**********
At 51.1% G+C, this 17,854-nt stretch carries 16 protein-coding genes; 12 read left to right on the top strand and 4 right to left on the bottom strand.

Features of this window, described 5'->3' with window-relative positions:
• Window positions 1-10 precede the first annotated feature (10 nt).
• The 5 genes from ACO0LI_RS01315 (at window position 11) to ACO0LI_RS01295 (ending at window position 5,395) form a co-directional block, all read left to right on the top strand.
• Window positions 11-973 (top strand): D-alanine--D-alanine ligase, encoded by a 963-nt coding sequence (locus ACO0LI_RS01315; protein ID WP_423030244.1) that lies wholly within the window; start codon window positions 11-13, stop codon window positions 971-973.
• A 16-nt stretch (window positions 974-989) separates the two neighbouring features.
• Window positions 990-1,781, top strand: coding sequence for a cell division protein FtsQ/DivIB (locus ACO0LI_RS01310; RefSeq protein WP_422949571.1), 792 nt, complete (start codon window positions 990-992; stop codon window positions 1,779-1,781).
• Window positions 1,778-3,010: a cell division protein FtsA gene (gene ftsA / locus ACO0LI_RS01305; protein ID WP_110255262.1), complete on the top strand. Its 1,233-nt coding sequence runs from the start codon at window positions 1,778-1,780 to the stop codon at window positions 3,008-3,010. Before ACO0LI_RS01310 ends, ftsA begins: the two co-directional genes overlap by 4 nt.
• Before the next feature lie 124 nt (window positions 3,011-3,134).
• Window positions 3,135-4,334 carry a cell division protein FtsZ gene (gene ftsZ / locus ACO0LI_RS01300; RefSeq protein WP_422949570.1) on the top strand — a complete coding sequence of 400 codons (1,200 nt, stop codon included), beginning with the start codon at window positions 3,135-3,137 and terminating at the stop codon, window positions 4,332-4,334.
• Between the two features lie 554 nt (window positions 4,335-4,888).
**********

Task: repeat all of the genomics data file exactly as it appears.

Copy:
At 51.1% G+C, this 17,854-nt stretch carries 16 protein-coding genes; 12 read left to right on the top strand and 4 right to left on the bottom strand.

Features of this window, described 5'->3' with window-relative positions:
• Window positions 1-10 precede the first annotated feature (10 nt).
• The 5 genes from ACO0LI_RS01315 (at window position 11) to ACO0LI_RS01295 (ending at window position 5,395) form a co-directional block, all read left to right on the top strand.
• Window positions 11-973 (top strand): D-alanine--D-alanine ligase, encoded by a 963-nt coding sequence (locus ACO0LI_RS01315; protein ID WP_423030244.1) that lies wholly within the window; start codon window positions 11-13, stop codon window positions 971-973.
• A 16-nt stretch (window positions 974-989) separates the two neighbouring features.
• Window positions 990-1,781, top strand: coding sequence for a cell division protein FtsQ/DivIB (locus ACO0LI_RS01310; RefSeq protein WP_422949571.1), 792 nt, complete (start codon window positions 990-992; stop codon window positions 1,779-1,781).
• Window positions 1,778-3,010: a cell division protein FtsA gene (gene ftsA / locus ACO0LI_RS01305; protein ID WP_110255262.1), complete on the top strand. Its 1,233-nt coding sequence runs from the start codon at window positions 1,778-1,780 to the stop codon at window positions 3,008-3,010. Before ACO0LI_RS01310 ends, ftsA begins: the two co-directional genes overlap by 4 nt.
• Before the next feature lie 124 nt (window positions 3,011-3,134).
• Window positions 3,135-4,334 carry a cell division protein FtsZ gene (gene ftsZ / locus ACO0LI_RS01300; RefSeq protein WP_422949570.1) on the top strand — a complete coding sequence of 400 codons (1,200 nt, stop codon included), beginning with the start codon at window positions 3,135-3,137 and terminating at the stop codon, window positions 4,332-4,334.
• Between the two features lie 554 nt (window positions 4,335-4,888).